“I will not be without this. It helps me digest and energizes me. This is my ‘coffee.’” Try our Super Spirulina Plus.
But surprise… spirulina supports immunity and relieves allergies?
Spirulina inhibits the release of histamine by mast cells, exerting an anti-inflammatory effect that can help keep allergy symptoms in check:1,2
- One randomized, double-blind, placebo-controlled trial (the gold standard for clinical research) found that people with allergic rhinitis who took spirulina daily for 12 weeks had significant reductions in interleukin-4 levels (a 32-percent drop with high-dose spirulina), compared to people taking a placebo.3 IL-4 is an important cytokine involved in regulating immunoglobulin-E-mediated allergy.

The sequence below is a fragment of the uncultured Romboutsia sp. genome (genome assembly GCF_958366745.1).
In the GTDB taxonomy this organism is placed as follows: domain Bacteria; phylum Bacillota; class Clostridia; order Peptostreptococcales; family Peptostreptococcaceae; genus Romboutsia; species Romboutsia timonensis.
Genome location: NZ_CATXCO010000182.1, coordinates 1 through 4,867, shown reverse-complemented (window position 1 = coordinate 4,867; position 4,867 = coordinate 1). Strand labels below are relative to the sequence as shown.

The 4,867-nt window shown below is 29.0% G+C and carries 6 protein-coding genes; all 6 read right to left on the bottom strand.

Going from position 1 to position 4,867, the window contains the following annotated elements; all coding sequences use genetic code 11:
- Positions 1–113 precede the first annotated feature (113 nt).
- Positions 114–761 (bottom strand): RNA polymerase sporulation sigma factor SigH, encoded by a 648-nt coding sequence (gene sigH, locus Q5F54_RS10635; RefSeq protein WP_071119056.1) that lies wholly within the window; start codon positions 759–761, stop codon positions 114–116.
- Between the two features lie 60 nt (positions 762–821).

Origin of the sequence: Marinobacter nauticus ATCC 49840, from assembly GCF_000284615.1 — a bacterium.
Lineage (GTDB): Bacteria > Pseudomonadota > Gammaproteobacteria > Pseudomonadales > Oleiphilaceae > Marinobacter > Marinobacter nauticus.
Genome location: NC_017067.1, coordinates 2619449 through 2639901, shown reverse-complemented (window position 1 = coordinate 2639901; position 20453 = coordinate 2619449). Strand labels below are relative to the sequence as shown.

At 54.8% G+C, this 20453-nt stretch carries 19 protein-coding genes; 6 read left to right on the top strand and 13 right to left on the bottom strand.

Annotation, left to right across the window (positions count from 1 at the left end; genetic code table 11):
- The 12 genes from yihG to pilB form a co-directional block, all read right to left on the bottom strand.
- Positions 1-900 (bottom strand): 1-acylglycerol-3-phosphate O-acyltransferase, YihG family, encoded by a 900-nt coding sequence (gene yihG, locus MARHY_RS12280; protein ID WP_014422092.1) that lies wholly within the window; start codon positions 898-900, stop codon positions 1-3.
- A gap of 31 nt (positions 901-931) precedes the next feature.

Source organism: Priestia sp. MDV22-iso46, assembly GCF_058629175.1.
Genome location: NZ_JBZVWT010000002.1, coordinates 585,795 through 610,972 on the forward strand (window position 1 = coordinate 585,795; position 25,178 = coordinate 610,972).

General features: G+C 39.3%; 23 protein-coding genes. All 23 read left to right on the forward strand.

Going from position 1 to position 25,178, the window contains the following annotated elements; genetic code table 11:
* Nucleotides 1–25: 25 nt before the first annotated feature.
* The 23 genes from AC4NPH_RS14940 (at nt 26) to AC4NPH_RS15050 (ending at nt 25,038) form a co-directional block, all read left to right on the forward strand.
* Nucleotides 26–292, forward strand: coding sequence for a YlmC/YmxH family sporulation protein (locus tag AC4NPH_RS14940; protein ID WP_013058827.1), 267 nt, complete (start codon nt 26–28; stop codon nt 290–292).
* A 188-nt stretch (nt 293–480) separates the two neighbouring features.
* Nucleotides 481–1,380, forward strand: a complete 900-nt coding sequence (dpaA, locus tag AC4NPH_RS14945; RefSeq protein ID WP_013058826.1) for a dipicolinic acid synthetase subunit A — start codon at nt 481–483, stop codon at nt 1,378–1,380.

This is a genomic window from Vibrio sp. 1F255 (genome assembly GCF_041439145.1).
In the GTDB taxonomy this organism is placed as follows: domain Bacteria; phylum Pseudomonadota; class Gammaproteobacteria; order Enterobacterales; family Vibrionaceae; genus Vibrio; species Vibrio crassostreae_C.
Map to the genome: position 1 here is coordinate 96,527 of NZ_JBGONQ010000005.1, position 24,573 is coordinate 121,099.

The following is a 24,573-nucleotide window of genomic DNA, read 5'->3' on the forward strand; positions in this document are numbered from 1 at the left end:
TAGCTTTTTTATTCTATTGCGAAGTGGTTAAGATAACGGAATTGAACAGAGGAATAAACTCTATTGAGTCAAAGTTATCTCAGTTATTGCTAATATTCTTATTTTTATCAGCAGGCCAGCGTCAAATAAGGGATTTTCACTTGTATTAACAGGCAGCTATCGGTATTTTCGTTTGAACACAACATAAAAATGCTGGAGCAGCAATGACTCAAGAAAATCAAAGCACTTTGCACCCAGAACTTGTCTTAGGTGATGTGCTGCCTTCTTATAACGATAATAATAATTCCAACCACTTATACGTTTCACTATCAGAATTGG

- Other studies have found that spirulina can have beneficial modulatory effects on natural killer (NK) cell activity, immunoglobulin-A (IgA) antibody response, and other components of the immune system, all of which can affect how the body handles allergies.4-6
The main component of spirulina that seems active against allergies is something called phycocyanin.
Just like curcumin is a key active compound responsible for turmeric’s anti-inflammatory effects, the pigment phycocyanin is thought to be essential to tamping down disproportionate immune system reactions to allergens. Phycocyanin also appears to selectively inhibit cyclooxygenase-2 (COX-2), levels of which are associated with inflammation and cancer.7
In one study, rats who were allergic or sensitive to eggs were given phycocyanin an hour before exposure to egg white protein. Instead of the typical dramatic increase in inflammatory molecules and histamine, the rats given the extract from spirulina had a significantly reduced reaction to the protein, suggesting that spirulina has an inhibitory effect on mast cell-mediated immediate allergic reactions.8